February 10, 2020
The University of Virginia’s Biocomplexity Institute is pleased to announce the appointment of Michael S. Waterman, Ph.D., as Distinguished Institute Professor. Dr. Waterman’s career has been largely dedicated to the area of computational biology and bioinformatics, concentrating on the creation and application of mathematics, statistics, and computer science to molecular biology, particularly to DNA, RNA, and protein sequence data. Waterman is known as one of the most important seminal thinkers and a thought leader in work that enabled the continuing revolution that is bioinformatics.
“Dr. Waterman is an early pioneer in bioinformatics; one of the most important thinkers in computational biology, and we’re honored to have him join the Mathematical Biocomplexity division at the Institute,” said Christopher L. Barrett, executive director of the Biocomplexity Institute. “We are incredibly fortunate to have the opportunity to collaborate with Dr. Waterman, who will undoubtedly elevate our work and capabilities.”
Among his most notable accomplishments, Waterman, in partnership with Biomedical Engineering Professor Temple F. Smith, developed the Smith-Waterman algorithm, which is the foundation for one of the most important classes of analytical tools in bioinformatics: sequence alignment algorithms. In 1988, Waterman and mathematician and geneticist Eric Lander published a landmark paper on a mathematical model for fingerprint mapping, a cornerstone for many DNA mapping and sequencing projects, including the Human Genome Project. Later in 1995, Waterman and Computer Scientist Ramana M. Idury, published another notable paper introducing the use of Eulerian and De Bruijn graphs for sequence assembly, still widely used in next-generation sequencing projects. Taken together, it is hard to over-estimate their importance to the conceptual foundations of modern biological research.
Christian Reidys, director of the Mathematical Biocomplexity division at the Biocomplexity Institute said, "I have been privileged to work with Dr. Waterman on RNA for decades starting in 2003. Since then, we have worked closely on the combinatorics and topology of RNA. Dr. Waterman is not only truly exceptional; but he also is a role model to many people, and in particular, my group members. We are very excited to have Dr. Waterman join the Mathematical Biocomplexity team."
Waterman is Professor Emeritus of Biology, Mathematics, and Computer Science at the University of Southern California (USC).From 2003 to 2008, Waterman was Faculty Master of Parkside International Residence College (PIRC) at USC, a residential college that serves as a center for internationally oriented cultural, academic, and social events. From 2008 to 2014, Waterman was Chair Professor at Tsinghua University in Beijing where he enhanced the university’s programs in bioinformatics and computational biology, and was a Distinguished Professor at Fudan University in Shanghai from 2014 to 2019.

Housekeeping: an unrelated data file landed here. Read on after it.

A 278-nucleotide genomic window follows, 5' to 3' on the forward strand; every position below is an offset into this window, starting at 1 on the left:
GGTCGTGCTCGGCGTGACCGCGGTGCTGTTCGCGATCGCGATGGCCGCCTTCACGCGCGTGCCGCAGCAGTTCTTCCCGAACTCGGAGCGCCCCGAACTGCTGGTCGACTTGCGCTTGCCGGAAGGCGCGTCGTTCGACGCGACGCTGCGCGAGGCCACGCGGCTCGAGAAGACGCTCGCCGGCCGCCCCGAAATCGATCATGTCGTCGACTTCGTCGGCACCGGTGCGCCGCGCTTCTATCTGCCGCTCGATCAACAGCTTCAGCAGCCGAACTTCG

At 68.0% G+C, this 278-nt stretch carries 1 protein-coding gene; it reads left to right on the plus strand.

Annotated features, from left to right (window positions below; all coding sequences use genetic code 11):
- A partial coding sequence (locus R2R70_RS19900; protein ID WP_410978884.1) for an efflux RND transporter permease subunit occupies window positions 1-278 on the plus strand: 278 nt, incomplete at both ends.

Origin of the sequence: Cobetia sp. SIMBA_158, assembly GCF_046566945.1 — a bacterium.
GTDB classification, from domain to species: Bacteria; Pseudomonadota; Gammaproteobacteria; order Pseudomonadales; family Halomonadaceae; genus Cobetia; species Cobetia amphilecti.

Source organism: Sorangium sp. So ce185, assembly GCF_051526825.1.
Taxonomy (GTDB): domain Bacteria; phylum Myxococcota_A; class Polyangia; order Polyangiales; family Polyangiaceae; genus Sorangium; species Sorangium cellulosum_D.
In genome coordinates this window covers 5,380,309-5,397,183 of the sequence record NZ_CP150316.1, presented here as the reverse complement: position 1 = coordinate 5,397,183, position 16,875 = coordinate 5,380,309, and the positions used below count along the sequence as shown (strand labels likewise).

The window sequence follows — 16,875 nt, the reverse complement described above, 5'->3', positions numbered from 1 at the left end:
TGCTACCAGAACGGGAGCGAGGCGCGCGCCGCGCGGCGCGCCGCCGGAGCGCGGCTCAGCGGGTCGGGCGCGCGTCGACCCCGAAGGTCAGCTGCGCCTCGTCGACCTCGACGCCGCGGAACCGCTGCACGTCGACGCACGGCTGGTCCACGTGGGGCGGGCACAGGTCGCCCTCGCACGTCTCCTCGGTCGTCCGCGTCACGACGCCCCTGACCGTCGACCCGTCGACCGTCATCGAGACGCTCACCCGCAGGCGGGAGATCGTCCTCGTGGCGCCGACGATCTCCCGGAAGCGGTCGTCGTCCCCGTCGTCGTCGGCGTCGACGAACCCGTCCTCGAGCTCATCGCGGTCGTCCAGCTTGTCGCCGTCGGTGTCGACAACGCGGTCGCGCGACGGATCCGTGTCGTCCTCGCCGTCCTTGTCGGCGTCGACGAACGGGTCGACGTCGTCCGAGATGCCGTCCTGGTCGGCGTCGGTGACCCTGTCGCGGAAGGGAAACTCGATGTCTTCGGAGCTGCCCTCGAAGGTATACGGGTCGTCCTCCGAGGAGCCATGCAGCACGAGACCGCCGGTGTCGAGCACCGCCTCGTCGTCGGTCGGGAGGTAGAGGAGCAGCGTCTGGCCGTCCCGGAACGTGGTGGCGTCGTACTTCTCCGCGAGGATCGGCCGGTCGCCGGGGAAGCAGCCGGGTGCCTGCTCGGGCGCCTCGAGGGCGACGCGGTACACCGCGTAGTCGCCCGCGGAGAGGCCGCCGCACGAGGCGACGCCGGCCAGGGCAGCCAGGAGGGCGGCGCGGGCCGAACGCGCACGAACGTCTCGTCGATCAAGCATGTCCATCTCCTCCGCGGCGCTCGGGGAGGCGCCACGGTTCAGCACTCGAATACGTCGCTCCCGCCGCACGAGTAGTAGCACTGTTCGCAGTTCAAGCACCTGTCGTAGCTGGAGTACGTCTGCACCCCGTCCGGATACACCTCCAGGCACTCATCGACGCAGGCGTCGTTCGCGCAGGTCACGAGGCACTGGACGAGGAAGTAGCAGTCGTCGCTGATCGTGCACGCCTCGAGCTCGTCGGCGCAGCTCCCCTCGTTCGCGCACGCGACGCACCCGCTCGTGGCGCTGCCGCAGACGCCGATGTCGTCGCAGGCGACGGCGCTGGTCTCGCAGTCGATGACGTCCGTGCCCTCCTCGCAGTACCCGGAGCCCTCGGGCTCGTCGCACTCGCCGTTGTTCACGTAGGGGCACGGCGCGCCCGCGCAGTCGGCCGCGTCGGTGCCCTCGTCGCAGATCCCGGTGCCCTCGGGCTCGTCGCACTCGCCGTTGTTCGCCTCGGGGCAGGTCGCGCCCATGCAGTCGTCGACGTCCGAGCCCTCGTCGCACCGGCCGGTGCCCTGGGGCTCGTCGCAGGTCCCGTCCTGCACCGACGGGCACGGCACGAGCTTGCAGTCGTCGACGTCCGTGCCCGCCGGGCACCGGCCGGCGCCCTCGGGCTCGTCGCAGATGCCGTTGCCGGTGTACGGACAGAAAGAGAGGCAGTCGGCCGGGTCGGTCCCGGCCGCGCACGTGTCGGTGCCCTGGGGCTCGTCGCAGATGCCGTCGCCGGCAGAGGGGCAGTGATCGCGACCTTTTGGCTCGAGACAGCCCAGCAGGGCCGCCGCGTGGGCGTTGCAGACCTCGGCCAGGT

Before joining USC in 1982, Waterman held positions at Los Alamos National Laboratory and Idaho State University, and was a visiting professor at the University of Hawaii, the University of California at San Francisco, Mt. Sinai Medical School, and Chalmers University. He is a founding editor of Journal of Computational Biology, author of Introduction to Computational Biology: Maps, Sequences and Genomes, and co-author of Computational Genome Analysis: An Introduction. In addition, Waterman co-founded the International Conference on Research in Computational Molecular Biology (RECOMB), now in its 24thconsecutive year.
Waterman has received a number of honors and awards throughout his illustrious career. Among them, he was named a Guggenheim Fellow in 1995, is an elected member of the American Academy of Arts and Sciences, the National Academy of Sciences, and the National Academy of Engineering. He is an elected Fellow of the American Association for the Advancement of Science, the Institute of Mathematical Statistics, Society of Industrial and Applied Mathematics, International Society of Computational Biology, and National Academy of Inventors. In 2000, he became the first Fellow of Celera Genomics. Waterman received a Gairdner Foundation International Award in 2002, the Friendship Award from the Chinese government in 2013, and the Dan David Prize in 2015. He is also an elected Foreign Member of the French Académie des Sciences and the Chinese Academy of Sciences.
Waterman received his bachelor’s and master of science degrees in mathematics from Oregon State University, and his master of arts degree and doctorate in statistics and probability from Michigan State University.
As a Distinguished Institute Professor, Waterman will collaborate with Biocomplexity Institute researchers, and provide leadership and guidance in the development of research opportunities. The Biocomplexity Institute extends its sincere congratulations and a warm welcome to Dr. Waterman!